#    visualize the data likelihood alongside the prior probability

#    recall that the likelihood surface is not a probability distribution (thus, the 2 y axes)

data = 3 <- seq(0,1,by=0.001)
likelihood <- dbinom(data,size=10,
curve(dbeta(x,1,1),ylim=c(0,2),col="blue",lty=2,ylab="Probability density (prior)",xlab="parameter (p)")
axis(4,at=seq(0,.3,length=4),labels = seq(0,0.3,length=4))
mtext("Likelihood (relative plausibility)", side=4, col="red",line=3)

Recall that the likelihood curve is NOT a probability distribution. It does not sum to 1! In Bayesian analyses, we translate the likelihood to a probability distribution using Bayes rule!!

\(Prob(Model|Data) = \frac{Prob(Data|Model)\cdot Prob(Model))}{Prob(Data)}\)

The \(Prob(Data|Model)\) term is the likelihood curve…

The \(Prob(Model)\) term is the prior distribution

BUT… what is the unconditional probability of the data (\(Prob(Data)\))?

Well, it’s the likelihood of the data, summed across all possible parameter values, weighted by the prior. This evaluates to a single number (also known as the “evidence”).

In practical terms, the denominator, \(Prob(Data)\), can be seen as a normalizing constant that effectively converts the numerator \(Prob(Data|Model)\cdot Prob(Model))\) into a true probability distribution.

As always (in this class), let’s do it first by brute force!!

# Brute-force Bayes ----------------------------

# prior across parameter space 

prior <- dbeta(,shape1=1,shape2=1)    # flat prior

## Numerator for Bayes rule: weight the data likelihood by the prior

weighted.likelihood <- likelihood*prior      # Numerator for Bayes rule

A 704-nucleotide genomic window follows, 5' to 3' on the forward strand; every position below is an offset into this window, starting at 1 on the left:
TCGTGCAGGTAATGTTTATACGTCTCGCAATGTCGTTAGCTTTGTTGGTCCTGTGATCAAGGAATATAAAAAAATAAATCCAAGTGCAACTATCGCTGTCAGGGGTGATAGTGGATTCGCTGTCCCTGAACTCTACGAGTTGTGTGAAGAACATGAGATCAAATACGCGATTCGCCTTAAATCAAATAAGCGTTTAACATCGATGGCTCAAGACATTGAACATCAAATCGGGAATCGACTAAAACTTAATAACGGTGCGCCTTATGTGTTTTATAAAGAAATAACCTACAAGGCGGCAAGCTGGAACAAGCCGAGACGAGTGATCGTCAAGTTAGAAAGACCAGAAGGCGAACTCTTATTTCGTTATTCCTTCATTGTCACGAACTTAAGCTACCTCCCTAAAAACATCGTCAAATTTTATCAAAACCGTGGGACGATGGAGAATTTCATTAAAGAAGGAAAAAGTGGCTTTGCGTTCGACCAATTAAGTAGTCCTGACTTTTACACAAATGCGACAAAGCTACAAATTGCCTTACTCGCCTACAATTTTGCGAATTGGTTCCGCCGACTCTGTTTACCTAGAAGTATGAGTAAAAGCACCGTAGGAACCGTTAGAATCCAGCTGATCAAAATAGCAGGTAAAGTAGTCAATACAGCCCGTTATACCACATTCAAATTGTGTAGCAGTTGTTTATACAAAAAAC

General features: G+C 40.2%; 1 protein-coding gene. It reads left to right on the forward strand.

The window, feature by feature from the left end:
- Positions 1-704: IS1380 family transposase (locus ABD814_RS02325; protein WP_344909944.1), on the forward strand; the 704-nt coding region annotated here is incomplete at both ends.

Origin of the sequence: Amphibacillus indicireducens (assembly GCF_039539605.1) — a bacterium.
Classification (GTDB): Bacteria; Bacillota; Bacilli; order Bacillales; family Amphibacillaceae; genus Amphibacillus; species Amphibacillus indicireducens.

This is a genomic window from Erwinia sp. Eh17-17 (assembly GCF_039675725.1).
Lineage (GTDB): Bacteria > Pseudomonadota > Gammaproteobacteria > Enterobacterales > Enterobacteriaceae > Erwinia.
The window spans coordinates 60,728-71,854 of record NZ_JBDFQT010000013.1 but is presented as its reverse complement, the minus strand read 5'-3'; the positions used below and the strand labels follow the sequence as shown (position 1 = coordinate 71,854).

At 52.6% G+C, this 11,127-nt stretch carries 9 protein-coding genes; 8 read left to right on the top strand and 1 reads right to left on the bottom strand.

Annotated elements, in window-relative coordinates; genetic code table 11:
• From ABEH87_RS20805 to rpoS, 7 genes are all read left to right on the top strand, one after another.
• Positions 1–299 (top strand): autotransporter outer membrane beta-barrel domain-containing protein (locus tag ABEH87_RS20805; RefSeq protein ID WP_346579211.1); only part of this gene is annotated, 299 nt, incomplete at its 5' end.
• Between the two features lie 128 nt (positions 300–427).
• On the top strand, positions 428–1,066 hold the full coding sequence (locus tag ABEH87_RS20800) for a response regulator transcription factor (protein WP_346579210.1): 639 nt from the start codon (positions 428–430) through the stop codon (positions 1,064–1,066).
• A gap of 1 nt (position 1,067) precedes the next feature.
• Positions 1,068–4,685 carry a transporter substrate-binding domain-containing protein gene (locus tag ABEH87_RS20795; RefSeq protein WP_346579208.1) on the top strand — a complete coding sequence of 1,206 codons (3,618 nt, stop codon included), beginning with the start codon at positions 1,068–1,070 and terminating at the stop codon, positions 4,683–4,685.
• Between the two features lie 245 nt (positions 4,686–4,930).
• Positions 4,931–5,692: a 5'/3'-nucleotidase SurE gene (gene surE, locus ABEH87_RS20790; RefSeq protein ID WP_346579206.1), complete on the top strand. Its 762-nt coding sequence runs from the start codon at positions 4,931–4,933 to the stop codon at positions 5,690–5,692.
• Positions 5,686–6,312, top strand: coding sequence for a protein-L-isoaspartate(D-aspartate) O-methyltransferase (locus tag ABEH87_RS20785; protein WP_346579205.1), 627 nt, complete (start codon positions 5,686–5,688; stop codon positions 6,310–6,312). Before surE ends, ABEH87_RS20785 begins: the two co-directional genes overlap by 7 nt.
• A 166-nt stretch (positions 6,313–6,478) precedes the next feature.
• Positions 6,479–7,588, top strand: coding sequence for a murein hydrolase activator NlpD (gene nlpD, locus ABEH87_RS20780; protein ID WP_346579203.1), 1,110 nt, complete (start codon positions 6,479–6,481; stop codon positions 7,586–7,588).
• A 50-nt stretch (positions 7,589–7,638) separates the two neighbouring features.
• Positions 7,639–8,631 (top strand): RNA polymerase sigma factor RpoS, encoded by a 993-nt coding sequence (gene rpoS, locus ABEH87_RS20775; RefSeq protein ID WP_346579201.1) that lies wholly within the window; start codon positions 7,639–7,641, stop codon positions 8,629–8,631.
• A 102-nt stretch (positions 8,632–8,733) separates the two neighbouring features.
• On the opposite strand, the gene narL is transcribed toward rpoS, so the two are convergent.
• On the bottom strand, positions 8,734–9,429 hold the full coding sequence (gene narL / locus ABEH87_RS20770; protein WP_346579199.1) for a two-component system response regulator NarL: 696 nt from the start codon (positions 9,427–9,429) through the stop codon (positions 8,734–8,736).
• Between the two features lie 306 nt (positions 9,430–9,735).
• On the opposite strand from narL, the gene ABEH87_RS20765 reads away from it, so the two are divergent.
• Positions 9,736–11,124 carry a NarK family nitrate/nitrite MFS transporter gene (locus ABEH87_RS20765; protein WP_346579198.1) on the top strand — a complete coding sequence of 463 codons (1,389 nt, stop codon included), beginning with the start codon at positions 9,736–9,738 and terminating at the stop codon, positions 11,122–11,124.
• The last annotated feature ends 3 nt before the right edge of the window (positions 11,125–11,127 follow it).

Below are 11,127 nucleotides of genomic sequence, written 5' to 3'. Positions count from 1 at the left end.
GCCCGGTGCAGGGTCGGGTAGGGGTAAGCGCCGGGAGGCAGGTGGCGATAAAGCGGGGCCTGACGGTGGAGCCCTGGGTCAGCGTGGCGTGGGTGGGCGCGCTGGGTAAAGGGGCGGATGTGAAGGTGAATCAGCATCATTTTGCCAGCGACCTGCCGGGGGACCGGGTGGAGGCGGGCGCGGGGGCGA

## Denominator for Bayes rule: compute normalization constant

normalization.constant <- sum(weighted.likelihood)   # "evidence" is a single constant number: the sum of the weighted likelihoods!

## Posterior!! (numerator/denominator)

posterior <- weighted.likelihood/normalization.constant   # this is Bayes' rule!

## Plot it out!

plot(,prior,ylim=c(0,5),type="l",lwd=1,lty=2,col="blue",ylab="Probability Density",xlab="")
points(,posterior*length(,type="l",col="blue",lwd=2,lty=1)  # convert posterior probability to probability density
axis(4,at=seq(0,.3,length=4),labels = seq(0,0.3,length=4))
mtext("Likelihood", side=4, col="red",line=3)

Notice that the shape of the posterior distribution looks a lot like the shape of the likelihood surface. What this says to us is that the prior information has been overwhelmed by the information content of the data (as summarized by the likelihood surface).

Again: recall that the likelihood surface is NOT a probability distribution- it is a way to assess the relative plausibility of the data across parameter space. The prior and the posterior are true probability distributions, and necessarily integrate to 1.

What if we have a more informative prior?

# Try an informative prior!  -------------

prior <- dbeta(,shape1=15,shape2=5)

## weight the data likelihood by the prior

weighted.likelihood <- likelihood*prior

## compute normalization constant

normalization.constant <- sum(weighted.likelihood)

## Posterior!!

posterior <- weighted.likelihood/normalization.constant

## Plot it out!
plot(,prior,ylim=c(0,5),type="l",lwd=1,lty=2,col="blue",ylab="Probability Density",xlab="")
axis(4,at=seq(0,.3,length=4),labels = seq(0,0.3,length=4))
mtext("Likelihood", side=4, col="red",line=3)

What does this tell us?

What about if we have more data? Let’s imagine we visited 10 occupied ponds and observed the following data:

3, 1, 6, 2, 3, 2, 6, 1, 3, 3

# Collect more data and try again...

moredata <- c(3, 1, 6, 2, 3, 2, 6, 1, 3, 3)

## prior
prior <- dbeta(,shape1=15,shape2=5)

## likelihood
likelihood <- sapply(,function(t) prod(dbinom(moredata,size=10,prob=t)))

## weight the data likelihood by the prior
weighted.likelihood <- likelihood*prior

## compute normalization constant

normalization.constant <- sum(weighted.likelihood)

## Posterior!!

posterior <- weighted.likelihood/normalization.constant

## Plot it out!
plot(,prior,ylim=c(0,10),type="l",lwd=1,lty=2,col="blue",ylab="Probability Density",xlab="")
axis(4,at=seq(0,6,by=1),labels = seq(0,6e-9,by=1e-9))
mtext("Likelihood", side=4, col="red",line=3)